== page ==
Jumping Into Phaser 3

Phaser 3 is a popular HTML5 game framework. The new version brings massive changes to key elements of version 2's API and to the credit of the developers, made a lot of the underlying architecture and code simpler and more efficient. Since its launch February 13th 2018, a whopping 10 new feature updates have been released, excluding bug fixes, at the time of writing. The good news is that things are fairly settled now and with docs covering more and more of the API it's really the best time to get started!

The best way to acquaint yourself with Phaser 3 is to make a game of course. I decided on a simple platformer with a level designed with Tiled. Because my artistry is as good as my mumble rap translation skills, I literally created a game full of rectangles. It's name is boxy. Here are some of my thoughts while working on it:

<Steve Balmer Voice>Examples, examples, examples...</Steve Balmer Voice>

To be fair, this was true for Phaser 2 as well. The best way to learn Phaser is to think about your game, what you're trying to do, which aspect of the API it invovles and then find an example to see it in action. Though I expect the increased documentation cover to make things easier, there were quite a few times I found myself deep into https://labs.phaser.io/ and the source code on GitHub. Luckily there are numerous examples which cover just about everything and the source code is dead easy to read and follow. The answer is never far away :-)

Tiled Integration

This generally works really well, it's quite easy to load tiles on the screen and set things up for collision with various conditions and parameters. One key feature missing was importing from the object layer. So for those less familiar with Tiled, think of a level in Mario. The ground and blocks you jump on would usually reside in some tilelayer. Something like the coins you collect in the game would reside in the object layer, the nature of the items placed are quite different.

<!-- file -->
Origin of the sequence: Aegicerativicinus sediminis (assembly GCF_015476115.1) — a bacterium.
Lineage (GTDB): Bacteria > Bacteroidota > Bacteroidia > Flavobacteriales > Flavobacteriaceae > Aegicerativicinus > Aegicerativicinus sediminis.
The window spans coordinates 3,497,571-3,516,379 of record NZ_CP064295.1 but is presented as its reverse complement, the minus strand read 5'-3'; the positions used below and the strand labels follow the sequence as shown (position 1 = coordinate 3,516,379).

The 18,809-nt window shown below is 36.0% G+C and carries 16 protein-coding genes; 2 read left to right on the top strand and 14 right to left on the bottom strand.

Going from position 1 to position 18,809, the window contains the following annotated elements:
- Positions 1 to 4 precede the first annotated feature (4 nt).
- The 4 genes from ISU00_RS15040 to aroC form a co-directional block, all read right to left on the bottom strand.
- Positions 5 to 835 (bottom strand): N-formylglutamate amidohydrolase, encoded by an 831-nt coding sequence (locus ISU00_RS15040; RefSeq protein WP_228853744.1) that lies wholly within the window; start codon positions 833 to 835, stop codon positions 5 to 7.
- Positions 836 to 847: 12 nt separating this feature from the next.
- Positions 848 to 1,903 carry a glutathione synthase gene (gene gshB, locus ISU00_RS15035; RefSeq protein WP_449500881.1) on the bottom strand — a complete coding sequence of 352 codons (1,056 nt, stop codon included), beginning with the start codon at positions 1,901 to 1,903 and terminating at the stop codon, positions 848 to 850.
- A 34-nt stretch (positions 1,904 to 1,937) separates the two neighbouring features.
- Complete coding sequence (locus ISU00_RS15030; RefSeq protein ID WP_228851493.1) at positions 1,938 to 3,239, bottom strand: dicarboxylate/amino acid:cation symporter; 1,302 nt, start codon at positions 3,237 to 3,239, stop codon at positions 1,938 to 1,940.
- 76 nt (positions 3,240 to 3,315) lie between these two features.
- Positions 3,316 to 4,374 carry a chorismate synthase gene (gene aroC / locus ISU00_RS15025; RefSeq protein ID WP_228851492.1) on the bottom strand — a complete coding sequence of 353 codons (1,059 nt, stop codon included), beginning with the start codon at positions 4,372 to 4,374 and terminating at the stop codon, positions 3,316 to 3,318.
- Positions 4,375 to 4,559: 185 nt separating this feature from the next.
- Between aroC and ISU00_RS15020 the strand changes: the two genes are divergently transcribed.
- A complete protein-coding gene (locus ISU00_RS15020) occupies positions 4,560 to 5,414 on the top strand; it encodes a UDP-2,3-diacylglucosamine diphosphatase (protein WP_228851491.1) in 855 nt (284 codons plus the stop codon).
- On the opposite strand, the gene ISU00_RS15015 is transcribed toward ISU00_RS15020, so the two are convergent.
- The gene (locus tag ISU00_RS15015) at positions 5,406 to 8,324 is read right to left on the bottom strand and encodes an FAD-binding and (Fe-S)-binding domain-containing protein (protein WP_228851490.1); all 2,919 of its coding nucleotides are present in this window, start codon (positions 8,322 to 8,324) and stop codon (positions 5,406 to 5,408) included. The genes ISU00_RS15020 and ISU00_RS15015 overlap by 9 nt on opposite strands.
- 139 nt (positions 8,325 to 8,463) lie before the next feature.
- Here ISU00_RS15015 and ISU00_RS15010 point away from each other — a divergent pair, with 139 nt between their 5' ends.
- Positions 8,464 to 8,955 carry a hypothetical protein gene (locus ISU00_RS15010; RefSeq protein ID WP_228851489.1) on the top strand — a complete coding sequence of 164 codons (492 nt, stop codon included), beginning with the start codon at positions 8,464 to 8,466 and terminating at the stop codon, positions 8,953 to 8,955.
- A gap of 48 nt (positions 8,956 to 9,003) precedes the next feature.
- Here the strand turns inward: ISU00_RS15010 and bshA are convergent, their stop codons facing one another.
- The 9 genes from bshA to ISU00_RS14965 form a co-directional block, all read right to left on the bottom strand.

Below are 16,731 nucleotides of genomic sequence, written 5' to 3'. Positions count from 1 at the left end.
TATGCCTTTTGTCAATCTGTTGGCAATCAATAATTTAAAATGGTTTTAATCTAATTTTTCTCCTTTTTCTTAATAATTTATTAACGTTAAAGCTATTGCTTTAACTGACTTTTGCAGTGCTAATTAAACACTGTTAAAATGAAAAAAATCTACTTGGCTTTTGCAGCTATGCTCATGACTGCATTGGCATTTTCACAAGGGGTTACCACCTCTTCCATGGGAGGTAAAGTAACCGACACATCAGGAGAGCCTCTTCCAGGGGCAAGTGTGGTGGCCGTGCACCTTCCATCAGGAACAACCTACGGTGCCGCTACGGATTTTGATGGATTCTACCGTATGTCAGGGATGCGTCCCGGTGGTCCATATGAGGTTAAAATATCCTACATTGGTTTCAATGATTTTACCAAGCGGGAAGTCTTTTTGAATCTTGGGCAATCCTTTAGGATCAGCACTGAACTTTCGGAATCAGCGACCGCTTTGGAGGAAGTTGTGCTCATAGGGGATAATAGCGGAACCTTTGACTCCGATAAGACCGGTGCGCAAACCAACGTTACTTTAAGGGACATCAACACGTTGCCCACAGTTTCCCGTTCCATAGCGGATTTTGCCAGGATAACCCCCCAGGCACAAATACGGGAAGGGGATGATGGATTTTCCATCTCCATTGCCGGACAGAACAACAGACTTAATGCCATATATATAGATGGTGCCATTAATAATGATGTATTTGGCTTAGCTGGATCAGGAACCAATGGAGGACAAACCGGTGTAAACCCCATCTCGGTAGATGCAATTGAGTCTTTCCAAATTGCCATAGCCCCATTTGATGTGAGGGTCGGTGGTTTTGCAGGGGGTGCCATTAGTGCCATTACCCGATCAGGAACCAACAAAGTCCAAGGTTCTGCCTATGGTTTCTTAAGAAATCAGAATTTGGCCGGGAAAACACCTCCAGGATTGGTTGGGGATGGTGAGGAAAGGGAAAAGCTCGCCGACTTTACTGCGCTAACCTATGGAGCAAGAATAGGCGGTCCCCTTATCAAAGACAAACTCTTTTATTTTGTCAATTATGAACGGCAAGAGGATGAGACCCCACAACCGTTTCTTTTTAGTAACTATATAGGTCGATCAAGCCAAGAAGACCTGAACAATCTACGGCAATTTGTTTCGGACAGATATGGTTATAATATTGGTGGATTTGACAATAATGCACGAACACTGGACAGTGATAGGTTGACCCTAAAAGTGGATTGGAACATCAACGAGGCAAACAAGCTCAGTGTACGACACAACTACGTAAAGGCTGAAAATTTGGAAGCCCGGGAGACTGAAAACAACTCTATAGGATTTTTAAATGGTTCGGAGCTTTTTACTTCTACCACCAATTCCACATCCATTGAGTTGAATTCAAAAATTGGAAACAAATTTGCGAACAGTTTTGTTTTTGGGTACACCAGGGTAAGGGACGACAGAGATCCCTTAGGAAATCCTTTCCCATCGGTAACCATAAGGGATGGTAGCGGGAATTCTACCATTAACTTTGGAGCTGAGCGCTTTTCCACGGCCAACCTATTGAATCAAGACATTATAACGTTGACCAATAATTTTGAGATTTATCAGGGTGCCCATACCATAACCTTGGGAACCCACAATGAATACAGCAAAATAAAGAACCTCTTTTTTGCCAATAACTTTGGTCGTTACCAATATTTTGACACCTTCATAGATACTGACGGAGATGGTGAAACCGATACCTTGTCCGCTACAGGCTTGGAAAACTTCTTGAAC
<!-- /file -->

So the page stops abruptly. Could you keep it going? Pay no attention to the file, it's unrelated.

Phaser 3 doesn't have an import for objects in the object layer as Phaser 2 does. The beauty of open source means we can just see what Phaser 2 did and adapt it to our game!

// Loosely based on https://github.com/photonstorm/phaser-ce/blob/v2.10.5/src/tilemap/Tilemap.js#L379
createFromObjects(map, name, tileset, frameId, group, gravity, immovable) {
let objectLayers = map.objects;
objectLayers.forEach((ol) => {
if (ol.name == name) {
ol.objects.forEach((olObject) => {
let obj = group.create(olObject.x, olObject.y, tileset, frameId);
obj.body.immovable = immovable;

Not the end of the world right? In my case, I wanted those objects to have their gravity and immovable properties all set to the same values. The objects I loaded would be in one sprite group. To make this work you also need to set the values of those properties while creating the sprite group:

this.collidingBlocks = this.physics.add.group({
allowGravity: false,
immovable: true

If you don't set it in both places, it won't work.

Phaser CLI

The first time I looked at this tool to transpile ES2015+ code, I felt that it wasn't ready for primetime. Since then it's become the create-react-app of Phaser development and it is the best option I've seen to give you wings. I highly recommend you give this a go and I'll be aiming to support this project as much as I can. Excellent work by @nerdenough.

During my time working on boxy I literally came into a crazy bug, as I almost always run into an edge case in my programming life -_-. For some weird reason, if I try to load a bitmap font before loading my tilemap then I'd get an error. We're looking into it more. Thankfully that's the only issue I've come across so far but it really had me scratching my head for a while.

The End of the Beginning

Overall I love working with Phaser 3 and I'm completely pumped to be making more web games. While relatively new it has a lot of support and the updates are becoming more standard and better paced as time goes on. There's also an amazing community of Phaser developers you can find on http://www.html5gamedevs.com, https://itch.io/, twitter, practically anywhere. You definitely found one on this blog.

Happy game developing!